Americans, meanwhile, dominated the musicals category, with KIMBERLY AKIMBO the big winner for Best Musical, as well as for star Victoria Clark (best leading performance), pictured above, amongst five awards it took home, the biggest catch of any show of the night. SOME LIKE IT HOT won four Tonys, including for non-binary star J Harrison Ghee, who took the Tony in the gendered category for Leading Actor in a musical; fellow non-binary actor Alex Newell also won in the gendered Featured Actor in a musical role for SHUCKED (the show’s sole win).

The revival of Jason Robert Brown and Alfred Uhry’s PARADE was named Best revival of a musical, with director Michael Arden winning the Tony for best director of a musical. And TOPDOG/UNDERDOG was named best play revival in the sole win for the long-shuttered production.

Sean Hayes (pictured above) took the Tony for leading actor in a play for GOOD NIGHT, OSCAR, but other big shows received less recognition in the big categories — SWEENEY TODD only won for lighting and sound and NEW YORK, NEW YORK only for Beowulf Borritt’s scenic design. & JULIET, another import from London, went away entirely empty-handed; so did the revivals of INTO THE WOODS, CAMELOT and A DOLL’S HOUSE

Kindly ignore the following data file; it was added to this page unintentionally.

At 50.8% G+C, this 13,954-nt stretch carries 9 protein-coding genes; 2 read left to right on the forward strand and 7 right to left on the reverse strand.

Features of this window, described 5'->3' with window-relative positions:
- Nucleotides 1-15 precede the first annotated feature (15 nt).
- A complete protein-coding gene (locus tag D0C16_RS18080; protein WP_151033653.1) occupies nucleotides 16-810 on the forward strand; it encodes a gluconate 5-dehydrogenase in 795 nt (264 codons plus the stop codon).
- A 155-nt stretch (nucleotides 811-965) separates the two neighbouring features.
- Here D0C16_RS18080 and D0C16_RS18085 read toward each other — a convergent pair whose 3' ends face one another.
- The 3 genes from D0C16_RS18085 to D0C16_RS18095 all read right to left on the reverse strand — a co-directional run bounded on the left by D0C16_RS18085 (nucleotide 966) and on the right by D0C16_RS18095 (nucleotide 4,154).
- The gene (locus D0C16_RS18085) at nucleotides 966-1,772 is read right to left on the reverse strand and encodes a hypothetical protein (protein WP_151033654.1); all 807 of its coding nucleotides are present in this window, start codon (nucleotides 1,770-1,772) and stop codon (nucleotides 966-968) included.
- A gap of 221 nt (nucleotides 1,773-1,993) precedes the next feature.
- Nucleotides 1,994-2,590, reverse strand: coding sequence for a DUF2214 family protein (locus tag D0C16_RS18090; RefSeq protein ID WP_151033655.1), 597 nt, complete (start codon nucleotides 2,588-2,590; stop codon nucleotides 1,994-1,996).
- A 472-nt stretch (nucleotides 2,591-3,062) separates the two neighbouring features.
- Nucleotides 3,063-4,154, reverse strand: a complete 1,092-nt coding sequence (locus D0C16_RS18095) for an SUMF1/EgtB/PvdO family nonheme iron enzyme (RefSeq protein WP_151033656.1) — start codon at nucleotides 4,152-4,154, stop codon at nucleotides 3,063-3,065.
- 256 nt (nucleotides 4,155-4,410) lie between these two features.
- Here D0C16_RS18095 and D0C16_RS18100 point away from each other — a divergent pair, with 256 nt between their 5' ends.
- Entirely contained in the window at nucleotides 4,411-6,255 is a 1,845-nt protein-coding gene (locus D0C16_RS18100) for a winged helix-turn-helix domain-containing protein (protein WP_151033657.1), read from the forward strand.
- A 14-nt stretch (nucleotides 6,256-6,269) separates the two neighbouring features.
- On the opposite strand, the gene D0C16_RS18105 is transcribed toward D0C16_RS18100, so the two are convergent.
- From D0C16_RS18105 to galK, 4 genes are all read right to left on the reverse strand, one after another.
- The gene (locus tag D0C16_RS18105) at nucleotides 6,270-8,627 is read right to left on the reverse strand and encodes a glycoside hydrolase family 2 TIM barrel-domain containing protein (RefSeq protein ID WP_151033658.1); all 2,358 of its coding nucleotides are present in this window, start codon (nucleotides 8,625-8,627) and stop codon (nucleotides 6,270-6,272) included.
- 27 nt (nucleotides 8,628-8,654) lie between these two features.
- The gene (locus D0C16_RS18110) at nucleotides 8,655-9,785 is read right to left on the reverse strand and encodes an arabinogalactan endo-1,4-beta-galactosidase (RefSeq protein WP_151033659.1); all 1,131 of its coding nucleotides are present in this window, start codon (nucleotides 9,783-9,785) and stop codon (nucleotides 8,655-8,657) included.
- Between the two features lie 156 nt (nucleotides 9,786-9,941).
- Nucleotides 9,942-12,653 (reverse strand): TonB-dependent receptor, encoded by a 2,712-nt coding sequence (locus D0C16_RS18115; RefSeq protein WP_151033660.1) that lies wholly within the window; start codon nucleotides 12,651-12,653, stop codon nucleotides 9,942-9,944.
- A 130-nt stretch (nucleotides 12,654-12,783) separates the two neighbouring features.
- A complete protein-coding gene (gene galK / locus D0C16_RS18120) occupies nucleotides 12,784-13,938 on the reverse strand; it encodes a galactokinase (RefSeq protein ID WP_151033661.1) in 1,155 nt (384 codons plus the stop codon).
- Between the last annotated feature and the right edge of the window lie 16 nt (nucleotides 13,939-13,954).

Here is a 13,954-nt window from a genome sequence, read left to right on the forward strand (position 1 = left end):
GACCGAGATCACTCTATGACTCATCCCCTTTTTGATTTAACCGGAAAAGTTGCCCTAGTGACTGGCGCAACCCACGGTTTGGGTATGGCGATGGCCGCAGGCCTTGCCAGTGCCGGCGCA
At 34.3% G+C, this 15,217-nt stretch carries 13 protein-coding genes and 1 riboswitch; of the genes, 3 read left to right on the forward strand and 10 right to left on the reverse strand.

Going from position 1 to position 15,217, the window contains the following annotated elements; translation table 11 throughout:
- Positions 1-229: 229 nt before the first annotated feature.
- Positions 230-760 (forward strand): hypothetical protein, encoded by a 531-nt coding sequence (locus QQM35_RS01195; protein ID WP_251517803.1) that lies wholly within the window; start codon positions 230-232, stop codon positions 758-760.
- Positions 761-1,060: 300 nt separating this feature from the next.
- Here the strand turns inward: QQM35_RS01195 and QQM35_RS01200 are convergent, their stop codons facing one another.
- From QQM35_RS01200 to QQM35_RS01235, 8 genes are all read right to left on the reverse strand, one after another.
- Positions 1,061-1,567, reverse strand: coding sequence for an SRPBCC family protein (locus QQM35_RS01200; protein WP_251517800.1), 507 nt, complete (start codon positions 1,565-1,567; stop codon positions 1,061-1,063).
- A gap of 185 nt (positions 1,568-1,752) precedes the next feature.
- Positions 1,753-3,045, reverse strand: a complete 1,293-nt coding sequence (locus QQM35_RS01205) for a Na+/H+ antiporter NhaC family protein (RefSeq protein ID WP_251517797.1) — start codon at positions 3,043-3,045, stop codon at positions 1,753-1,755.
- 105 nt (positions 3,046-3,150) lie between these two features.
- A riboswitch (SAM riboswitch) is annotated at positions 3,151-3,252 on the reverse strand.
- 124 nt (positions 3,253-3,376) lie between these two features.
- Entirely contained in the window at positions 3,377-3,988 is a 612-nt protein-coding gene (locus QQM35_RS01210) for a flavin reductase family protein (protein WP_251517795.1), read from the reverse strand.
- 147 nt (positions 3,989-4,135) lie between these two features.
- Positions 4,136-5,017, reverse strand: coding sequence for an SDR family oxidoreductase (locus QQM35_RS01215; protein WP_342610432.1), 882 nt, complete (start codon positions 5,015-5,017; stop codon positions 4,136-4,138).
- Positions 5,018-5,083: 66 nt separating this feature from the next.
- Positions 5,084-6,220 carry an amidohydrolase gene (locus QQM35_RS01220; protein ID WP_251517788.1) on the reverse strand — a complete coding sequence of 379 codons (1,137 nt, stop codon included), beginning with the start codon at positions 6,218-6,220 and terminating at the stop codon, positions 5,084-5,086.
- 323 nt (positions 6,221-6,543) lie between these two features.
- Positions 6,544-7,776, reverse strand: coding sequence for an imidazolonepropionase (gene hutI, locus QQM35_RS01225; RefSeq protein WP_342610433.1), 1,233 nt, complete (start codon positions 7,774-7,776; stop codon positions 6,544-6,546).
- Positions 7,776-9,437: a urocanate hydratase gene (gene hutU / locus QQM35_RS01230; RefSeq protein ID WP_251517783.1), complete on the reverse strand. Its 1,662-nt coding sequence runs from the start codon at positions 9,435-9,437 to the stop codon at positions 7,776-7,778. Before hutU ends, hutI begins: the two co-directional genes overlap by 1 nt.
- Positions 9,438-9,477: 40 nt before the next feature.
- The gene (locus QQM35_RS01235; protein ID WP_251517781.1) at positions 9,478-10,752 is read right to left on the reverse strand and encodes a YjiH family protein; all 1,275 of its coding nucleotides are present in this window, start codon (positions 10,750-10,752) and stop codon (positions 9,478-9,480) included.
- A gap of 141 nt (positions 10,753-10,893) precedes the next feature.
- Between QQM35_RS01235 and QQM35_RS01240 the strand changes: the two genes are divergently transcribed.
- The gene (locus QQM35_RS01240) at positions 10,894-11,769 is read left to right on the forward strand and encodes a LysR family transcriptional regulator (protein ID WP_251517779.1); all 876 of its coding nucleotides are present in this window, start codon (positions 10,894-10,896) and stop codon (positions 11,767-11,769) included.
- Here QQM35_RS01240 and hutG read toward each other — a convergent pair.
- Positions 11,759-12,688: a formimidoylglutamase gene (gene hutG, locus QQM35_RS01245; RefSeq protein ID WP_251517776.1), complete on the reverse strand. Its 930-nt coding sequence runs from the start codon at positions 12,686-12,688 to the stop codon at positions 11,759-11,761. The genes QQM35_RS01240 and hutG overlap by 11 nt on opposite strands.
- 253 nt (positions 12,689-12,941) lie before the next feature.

A few years ago, a fellow critic asked me what I liked to do for fun, when I wasn’t going to the theatre for “work”. I replied, “I like to go see BEND IT LIKE BECKHAM again”, the Howard Goodall scored musical version of the film that was playing at the time.

I’m a serial repeat viewer of shows I adore. I just found another, THE CURIOUS CASE OF BENJAMIN BUTTON, pictured above, that opened officially at Southwark Playhouse’s Elephant venue last Thursday, four years on from premiering in the Little, their smaller theatre at their Borough branch. I’d seen it twice then — and for its return, I’ve already now seen it three times in the space of eight days, including once each on either side of s designated press performance. (So I actually bought tickets for two of those three shows).

I have a Facebook friend who has been four times already, so I’m not alone in my love for it. And last Thursday afternoon, I met two people – who weren’t there together, either – who were both seeing it for the second time each.